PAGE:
In a rare show of openness for an Australian streaming music service, iHeartRadio’s domestic operation has shared some data on its subscribers and how they’re using it.
As at April, iHeartRadio Australia reports its app had been downloaded 308,000 times (70% iOS, 30% Android) and it boasted 207,000 registered users, up 11% from the previous month. The Internet radio service’s audience isn’t comprised entirely of youngsters. Some 62% are aged 25-54, 30% are under 25, and 8% are 55-and-over.
According to the figures -- released to celebrate nine months since launch -- iHeartRadio Australia’s Web and mobile sites generated 7.3 million page impressions and 260,000 unique visitors, while its mobile app captured 146,000 unique visitors. Its Website handled 1.5 million hours of music streaming, and the service delivered 45.5 million track streams across its mobile and Web platforms.
iHeartRadio was relatively late to the Australian streaming music market, arriving in August 2013 through a partnership with the Australian Radio Network (ARN), a joint venture between Clear Channel and APN News & Media. A wave of international players including Pandora, Rdio, Spotify and Deezer rolled out Down Under in 2012, while homegrown service JB Hi Fi’s “Now” was online back in December 2011.
Australia was iHeartRadio’s first expansion market outside the U.S. The brand has since hosted live concerts for Kylie Minogue and Ed Sheeran, though its launch MD told Kate Beddoe played-down any talk of an Aussie version of the U.S. iHeartRadio Music Festival, telling Billboard last year, “We’re a way away from being able to offer that calibre of events in Australia.”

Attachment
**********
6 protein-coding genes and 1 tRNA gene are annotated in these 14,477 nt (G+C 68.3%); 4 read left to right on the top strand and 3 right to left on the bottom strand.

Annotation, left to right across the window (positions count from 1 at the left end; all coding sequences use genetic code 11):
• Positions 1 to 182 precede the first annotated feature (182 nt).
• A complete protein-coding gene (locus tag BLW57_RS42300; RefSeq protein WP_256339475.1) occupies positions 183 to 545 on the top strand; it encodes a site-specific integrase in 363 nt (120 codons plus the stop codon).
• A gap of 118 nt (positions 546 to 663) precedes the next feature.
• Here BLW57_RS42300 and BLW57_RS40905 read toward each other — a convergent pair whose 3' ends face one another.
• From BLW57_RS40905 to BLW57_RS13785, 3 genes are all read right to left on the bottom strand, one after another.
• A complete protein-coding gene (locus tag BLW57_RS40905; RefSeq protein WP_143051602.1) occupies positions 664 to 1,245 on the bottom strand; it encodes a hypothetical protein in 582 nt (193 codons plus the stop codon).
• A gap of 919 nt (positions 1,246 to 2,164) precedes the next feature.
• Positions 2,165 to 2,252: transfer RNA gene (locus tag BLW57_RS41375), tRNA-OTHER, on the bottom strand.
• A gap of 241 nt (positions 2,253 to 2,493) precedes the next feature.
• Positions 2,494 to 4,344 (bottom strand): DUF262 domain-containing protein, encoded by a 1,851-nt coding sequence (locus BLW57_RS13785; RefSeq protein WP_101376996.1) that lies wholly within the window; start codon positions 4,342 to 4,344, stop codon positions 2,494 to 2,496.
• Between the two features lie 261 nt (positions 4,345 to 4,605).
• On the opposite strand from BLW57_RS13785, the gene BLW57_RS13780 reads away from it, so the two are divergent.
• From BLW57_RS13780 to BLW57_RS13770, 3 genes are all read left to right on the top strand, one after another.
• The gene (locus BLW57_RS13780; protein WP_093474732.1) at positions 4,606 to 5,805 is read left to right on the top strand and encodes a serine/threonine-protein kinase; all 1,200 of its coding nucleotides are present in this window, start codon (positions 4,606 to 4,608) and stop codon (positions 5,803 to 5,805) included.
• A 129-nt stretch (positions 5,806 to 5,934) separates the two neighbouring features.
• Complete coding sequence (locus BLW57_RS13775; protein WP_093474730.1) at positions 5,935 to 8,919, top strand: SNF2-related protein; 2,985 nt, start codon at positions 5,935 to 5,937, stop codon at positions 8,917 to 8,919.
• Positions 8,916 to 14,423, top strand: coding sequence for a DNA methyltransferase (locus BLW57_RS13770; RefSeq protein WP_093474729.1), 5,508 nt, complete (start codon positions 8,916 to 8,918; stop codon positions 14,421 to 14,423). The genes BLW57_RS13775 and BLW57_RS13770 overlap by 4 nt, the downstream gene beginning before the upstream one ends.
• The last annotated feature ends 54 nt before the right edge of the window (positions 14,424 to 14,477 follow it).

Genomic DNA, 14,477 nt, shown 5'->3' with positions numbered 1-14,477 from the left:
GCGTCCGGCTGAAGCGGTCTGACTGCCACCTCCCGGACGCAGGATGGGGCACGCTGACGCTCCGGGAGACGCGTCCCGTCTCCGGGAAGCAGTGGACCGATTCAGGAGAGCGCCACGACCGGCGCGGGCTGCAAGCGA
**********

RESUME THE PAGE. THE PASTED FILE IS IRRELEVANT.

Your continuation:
Australia plays host to more than 30 digital music services, and the sector is on the up. During 2013, revenue from streaming services almost doubled to Australian $20.9 million ($18.6 million), and the biz now accounts for 5.9% of the total market value, according to trade figures published by ARIA. The data also reveals ad-supported revenue (Australian $12 million/$16 million) is still considerably greater than the sums generated by subscriptions (Australian $8 million/$7 million).
The recent closure of Deezer’s Australian office suggests the streaming business here could get bloody.
Few of the key digital services have been keen to share cold, hard data, and market-share is largely guesswork. Perhaps iHeartRadio’s spirit of openness will open the floodgates. Don’t bet on it.